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On 8-11 remember to call 811 before you dig
Request utility locates at least two business days before digging starts
LACEY, Wash. – Tomorrow, Aug. 11 marks the date 8-11 as a natural reminder to call 811 for a free utility locate prior to any digging project.
Anyone planning to dig—installing a fence or mailbox, building a deck, planting a tree, or undertaking any other project below the surface—must call 811 at least two business days before the planned project start date.
In 2020, there were 2,496 reports of damages to underground utilities due to excavation activity in Washington.
UTC staff investigated 62 dig incidents and sent more than 450 warning letters in 2020.
The commission issued more than $75,000 in penalties against excavators last year for violations of the dig law, many of which resulted in interruptions to essential water, telecommunications, natural gas, and electric services.
Prevent damage to underground utilities by following safe digging practices and making the call to 811.
A call to 811 connects you to the one-call notification center. The center will ask for specific information about your project and then notify the appropriate utility companies of your intent to dig. You will need to outline the dig site in white spray paint. Professional locators are then sent to the site to mark the approximate locations of underground lines with spray paint or flags.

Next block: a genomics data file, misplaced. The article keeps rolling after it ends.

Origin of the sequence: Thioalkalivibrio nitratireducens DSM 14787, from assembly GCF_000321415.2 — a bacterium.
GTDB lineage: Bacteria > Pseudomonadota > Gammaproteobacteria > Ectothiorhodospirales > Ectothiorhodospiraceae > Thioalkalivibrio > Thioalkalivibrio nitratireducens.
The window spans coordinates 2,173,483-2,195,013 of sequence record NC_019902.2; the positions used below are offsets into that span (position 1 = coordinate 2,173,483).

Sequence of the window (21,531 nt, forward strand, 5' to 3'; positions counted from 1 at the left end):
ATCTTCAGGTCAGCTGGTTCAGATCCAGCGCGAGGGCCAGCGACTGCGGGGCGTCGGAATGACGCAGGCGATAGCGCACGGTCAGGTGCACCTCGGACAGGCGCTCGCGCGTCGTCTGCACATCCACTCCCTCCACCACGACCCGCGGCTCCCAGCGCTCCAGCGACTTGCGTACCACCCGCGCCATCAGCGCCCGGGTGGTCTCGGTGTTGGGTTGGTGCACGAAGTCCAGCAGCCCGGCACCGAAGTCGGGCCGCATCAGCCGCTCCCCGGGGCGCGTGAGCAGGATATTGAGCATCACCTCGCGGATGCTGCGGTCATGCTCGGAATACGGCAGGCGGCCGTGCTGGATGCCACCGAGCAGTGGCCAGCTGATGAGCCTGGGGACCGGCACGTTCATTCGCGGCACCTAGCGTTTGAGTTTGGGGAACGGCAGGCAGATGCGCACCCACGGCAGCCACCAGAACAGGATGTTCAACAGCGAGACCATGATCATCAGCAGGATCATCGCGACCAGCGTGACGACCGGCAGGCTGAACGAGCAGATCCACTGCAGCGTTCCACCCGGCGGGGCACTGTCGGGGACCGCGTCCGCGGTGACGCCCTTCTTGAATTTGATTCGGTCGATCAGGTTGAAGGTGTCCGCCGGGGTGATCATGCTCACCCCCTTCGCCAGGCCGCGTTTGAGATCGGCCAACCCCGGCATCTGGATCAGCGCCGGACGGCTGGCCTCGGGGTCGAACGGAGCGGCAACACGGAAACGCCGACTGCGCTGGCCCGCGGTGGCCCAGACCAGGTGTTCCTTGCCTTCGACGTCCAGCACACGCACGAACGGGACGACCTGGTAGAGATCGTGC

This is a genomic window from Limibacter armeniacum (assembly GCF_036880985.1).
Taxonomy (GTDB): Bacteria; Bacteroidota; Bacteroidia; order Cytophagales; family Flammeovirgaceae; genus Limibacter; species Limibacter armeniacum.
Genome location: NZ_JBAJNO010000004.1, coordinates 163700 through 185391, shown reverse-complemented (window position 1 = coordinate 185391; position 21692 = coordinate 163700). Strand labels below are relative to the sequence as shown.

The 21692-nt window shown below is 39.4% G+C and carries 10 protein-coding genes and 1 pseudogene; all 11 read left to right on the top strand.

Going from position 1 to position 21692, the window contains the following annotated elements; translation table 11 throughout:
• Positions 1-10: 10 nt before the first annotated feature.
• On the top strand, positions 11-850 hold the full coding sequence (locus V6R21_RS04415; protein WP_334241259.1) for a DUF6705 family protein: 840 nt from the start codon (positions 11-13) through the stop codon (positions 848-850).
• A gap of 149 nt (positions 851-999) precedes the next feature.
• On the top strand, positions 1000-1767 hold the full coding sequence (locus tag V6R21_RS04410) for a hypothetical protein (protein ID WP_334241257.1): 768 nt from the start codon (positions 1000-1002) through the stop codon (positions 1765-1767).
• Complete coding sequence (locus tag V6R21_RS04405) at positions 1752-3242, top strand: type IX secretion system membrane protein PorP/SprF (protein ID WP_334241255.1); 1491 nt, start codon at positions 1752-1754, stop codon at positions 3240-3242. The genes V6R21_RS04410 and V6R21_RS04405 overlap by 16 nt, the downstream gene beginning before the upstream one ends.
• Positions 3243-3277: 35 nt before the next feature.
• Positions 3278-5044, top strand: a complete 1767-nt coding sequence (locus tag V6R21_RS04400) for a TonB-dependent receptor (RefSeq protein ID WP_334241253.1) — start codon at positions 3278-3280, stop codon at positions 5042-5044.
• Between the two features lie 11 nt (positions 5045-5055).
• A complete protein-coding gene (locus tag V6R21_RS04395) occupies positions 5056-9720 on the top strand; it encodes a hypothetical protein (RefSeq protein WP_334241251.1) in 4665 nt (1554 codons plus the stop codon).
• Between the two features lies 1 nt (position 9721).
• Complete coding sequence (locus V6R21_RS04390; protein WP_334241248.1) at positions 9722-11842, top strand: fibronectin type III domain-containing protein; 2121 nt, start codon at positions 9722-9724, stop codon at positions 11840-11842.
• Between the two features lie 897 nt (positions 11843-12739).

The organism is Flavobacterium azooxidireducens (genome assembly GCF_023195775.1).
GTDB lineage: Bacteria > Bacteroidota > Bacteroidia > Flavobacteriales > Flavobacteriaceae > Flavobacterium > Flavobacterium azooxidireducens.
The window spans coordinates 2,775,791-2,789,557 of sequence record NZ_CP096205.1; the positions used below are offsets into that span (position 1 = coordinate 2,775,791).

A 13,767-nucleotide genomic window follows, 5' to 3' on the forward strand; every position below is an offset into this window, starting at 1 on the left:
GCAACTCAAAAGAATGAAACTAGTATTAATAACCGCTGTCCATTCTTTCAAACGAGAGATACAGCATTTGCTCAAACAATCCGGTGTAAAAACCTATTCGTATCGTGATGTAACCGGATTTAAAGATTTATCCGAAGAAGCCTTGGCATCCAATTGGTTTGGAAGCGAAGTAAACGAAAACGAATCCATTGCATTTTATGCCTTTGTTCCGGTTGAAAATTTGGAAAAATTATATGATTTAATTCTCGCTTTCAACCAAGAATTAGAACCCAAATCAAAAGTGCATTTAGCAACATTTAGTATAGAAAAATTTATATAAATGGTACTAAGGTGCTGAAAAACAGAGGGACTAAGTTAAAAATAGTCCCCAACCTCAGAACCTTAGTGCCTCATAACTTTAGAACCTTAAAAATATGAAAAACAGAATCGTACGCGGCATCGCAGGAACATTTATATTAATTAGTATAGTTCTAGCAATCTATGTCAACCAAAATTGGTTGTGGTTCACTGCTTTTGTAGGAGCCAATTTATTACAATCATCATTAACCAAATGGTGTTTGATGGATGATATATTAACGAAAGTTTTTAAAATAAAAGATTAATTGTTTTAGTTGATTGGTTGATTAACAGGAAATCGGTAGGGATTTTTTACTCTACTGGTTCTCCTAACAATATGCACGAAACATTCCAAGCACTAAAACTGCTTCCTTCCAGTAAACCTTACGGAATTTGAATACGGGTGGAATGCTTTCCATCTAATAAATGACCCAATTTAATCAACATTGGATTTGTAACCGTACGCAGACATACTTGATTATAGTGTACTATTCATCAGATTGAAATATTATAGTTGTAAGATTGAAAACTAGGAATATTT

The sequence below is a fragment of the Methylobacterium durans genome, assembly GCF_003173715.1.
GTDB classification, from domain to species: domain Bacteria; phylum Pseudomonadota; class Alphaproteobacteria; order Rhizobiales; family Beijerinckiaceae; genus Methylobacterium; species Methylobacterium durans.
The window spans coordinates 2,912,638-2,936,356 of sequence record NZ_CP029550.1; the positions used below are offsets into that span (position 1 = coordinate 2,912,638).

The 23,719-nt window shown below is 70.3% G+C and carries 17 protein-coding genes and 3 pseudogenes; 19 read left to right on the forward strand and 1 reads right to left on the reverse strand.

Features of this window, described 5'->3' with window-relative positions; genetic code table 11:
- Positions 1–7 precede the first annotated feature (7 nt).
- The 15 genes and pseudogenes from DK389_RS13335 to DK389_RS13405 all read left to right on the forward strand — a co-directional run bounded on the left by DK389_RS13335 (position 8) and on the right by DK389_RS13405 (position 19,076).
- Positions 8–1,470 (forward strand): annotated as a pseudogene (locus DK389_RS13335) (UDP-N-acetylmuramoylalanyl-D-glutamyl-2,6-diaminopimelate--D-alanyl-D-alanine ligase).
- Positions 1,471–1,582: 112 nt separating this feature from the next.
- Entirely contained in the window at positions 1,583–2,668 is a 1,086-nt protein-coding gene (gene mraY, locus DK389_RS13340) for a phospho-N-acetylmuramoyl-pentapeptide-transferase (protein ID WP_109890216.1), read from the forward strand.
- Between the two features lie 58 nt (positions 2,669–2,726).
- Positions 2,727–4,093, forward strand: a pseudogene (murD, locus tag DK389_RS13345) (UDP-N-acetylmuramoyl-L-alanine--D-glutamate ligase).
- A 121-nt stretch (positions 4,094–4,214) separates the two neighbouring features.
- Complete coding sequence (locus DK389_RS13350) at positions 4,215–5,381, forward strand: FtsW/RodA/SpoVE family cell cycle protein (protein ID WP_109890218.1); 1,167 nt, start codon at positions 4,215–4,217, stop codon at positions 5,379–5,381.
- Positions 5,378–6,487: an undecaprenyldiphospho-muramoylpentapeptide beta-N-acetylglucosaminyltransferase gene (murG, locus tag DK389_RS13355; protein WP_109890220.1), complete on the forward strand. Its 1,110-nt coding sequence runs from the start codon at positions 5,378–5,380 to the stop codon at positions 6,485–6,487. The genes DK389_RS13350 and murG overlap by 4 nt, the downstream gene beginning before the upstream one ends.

You can also request a utility locate, and check the status of your request, online by visiting www.callbeforeyoudig.org.
The risk of damaging an underground utility line exists anytime you dig. Striking a utility line can cause injuries, damages, fines, and outages. The depth of utility lines can vary for a number of reasons, such as erosion, previous landscaping, and uneven surfaces.
If you have called 811 and your utility locate is late, incomplete, or inaccurate, please call the UTC Consumer Help Line at 1-888-333-WUTC (9882) or email email@example.com.
Visit the UTC’s Call Before You Dig page for more information about 811 and the call before you dig process.
Established by the Legislature in 1955, the UTC’s Pipeline Safety Program regulates the safety practices of 32 pipeline operators and conducts safety inspections on more than 44,000 miles of natural gas and hazardous-liquid pipelines in Washington. The UTC also regulates private, investor-owned natural gas, electric, water, and telecommunication utilities in the state. More information on the UTC Pipeline Safety Program can be found at www.utc.wa.gov/pipeline.